One of the more galling rationalizations for killing a pet whose near future looks dark is that, in some way, the animal is ready for death and perhaps even sending a signal to the owner that it's time to go and please do the job for me.
Their movement gets stiff, they don't walk or jump around as much or at all, they aren't as playful, they stop eating and drinking — they're just laying around, waiting for you to put them out of their listless misery. It's only humane of you to honor their request and have a doctor come pump barbiturates into their veins to shut off their nervous system.
Wait just a second — if they're so miserable and beyond all hope, why aren't they trying to do the job themselves? Not like it would be hard for most pets. Over a lifetime, they have cultivated a good sense of what things and places are dangerous, so instead of avoiding them, they could go toward them. Y'know, walk out into busy traffic, climb someplace high and go splat on the ground below, pick a fight with a nasty predator or rival... anything, really.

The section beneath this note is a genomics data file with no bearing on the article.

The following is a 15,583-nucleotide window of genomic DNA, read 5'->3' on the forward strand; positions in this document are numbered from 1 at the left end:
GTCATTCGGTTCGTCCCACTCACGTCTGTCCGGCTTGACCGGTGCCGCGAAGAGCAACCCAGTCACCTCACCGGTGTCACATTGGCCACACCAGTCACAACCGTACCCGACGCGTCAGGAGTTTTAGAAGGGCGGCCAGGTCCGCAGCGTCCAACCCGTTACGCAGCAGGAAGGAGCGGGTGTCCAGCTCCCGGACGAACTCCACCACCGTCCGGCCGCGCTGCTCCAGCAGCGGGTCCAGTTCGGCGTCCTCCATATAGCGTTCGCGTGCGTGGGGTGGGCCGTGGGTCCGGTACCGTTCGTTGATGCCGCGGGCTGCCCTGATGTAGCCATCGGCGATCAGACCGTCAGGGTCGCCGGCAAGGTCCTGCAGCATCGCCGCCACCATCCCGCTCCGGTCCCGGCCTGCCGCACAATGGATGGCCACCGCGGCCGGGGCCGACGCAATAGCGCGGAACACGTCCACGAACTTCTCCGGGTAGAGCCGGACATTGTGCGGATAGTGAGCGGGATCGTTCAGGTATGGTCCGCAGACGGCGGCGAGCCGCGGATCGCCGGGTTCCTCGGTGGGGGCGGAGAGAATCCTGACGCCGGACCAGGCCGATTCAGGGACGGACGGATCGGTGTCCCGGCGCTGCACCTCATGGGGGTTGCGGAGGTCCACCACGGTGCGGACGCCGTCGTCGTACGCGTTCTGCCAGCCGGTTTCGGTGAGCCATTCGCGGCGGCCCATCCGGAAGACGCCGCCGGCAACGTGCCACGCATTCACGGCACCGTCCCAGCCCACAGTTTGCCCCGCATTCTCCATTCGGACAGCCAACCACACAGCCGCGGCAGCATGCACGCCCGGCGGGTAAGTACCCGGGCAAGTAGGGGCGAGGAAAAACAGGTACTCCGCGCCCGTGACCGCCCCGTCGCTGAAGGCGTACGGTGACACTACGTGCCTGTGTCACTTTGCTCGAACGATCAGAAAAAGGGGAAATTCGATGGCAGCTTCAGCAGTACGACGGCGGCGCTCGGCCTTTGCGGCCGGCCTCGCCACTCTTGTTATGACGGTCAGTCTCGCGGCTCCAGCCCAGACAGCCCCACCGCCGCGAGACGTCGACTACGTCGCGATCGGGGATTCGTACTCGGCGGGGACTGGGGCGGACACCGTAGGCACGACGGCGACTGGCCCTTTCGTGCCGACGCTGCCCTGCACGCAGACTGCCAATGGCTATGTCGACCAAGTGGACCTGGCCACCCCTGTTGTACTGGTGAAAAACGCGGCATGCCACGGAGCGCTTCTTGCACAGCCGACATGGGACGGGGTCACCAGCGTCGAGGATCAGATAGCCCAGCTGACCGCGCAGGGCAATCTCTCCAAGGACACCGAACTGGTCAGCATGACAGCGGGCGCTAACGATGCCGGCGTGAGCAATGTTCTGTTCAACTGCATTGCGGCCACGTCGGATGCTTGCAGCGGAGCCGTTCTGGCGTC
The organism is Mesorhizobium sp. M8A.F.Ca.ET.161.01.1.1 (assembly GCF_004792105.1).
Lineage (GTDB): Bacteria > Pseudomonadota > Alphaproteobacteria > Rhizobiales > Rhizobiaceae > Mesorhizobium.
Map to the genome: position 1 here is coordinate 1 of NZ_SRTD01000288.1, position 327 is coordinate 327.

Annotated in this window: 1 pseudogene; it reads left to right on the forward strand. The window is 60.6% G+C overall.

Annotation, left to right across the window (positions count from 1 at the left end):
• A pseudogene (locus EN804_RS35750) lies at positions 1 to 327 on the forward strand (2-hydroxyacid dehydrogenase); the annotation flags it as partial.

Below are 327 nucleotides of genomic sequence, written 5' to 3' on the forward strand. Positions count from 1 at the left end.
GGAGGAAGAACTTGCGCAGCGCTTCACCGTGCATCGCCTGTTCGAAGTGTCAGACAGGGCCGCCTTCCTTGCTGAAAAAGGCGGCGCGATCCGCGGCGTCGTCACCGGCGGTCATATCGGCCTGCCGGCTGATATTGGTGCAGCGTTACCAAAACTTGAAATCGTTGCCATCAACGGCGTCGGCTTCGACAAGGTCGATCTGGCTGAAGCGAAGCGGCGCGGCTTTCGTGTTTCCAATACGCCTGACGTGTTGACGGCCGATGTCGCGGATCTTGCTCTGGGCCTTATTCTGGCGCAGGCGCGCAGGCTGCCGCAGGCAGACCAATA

In fact, animals never commit suicide (which is not to say that they don't sometimes behave in a way that results in their own death). Their survival instinct is too strong. I suspect the same is true for human beings, and that suicide is a maladaptive disease of civilization (the exact mechanism being irrelevant for now). I don't recall ever hearing of hunter-gatherers taking their own lives. In any case, we sure don't see it in animals, particularly not pets who are winding down their last days.
Laying still, breathing slow, refusing food and water is their way of conserving rather than wasting energy so that they'll live as long as possible in the final stage of life. Yes, even trying to eat, digest, and excrete food would be a waste if the bodily systems required are performing poorly or winding down.
If they seem sad, it is because they sense the end is near — not sad because you're taking too long to bump them off already. Like any other living creature, they want to go out on their own terms, and not have their lives taken from them by some paternalistic authority. They want to be respected and leave with their dignity intact, not to get snuffed out in a final disrespectful humiliation.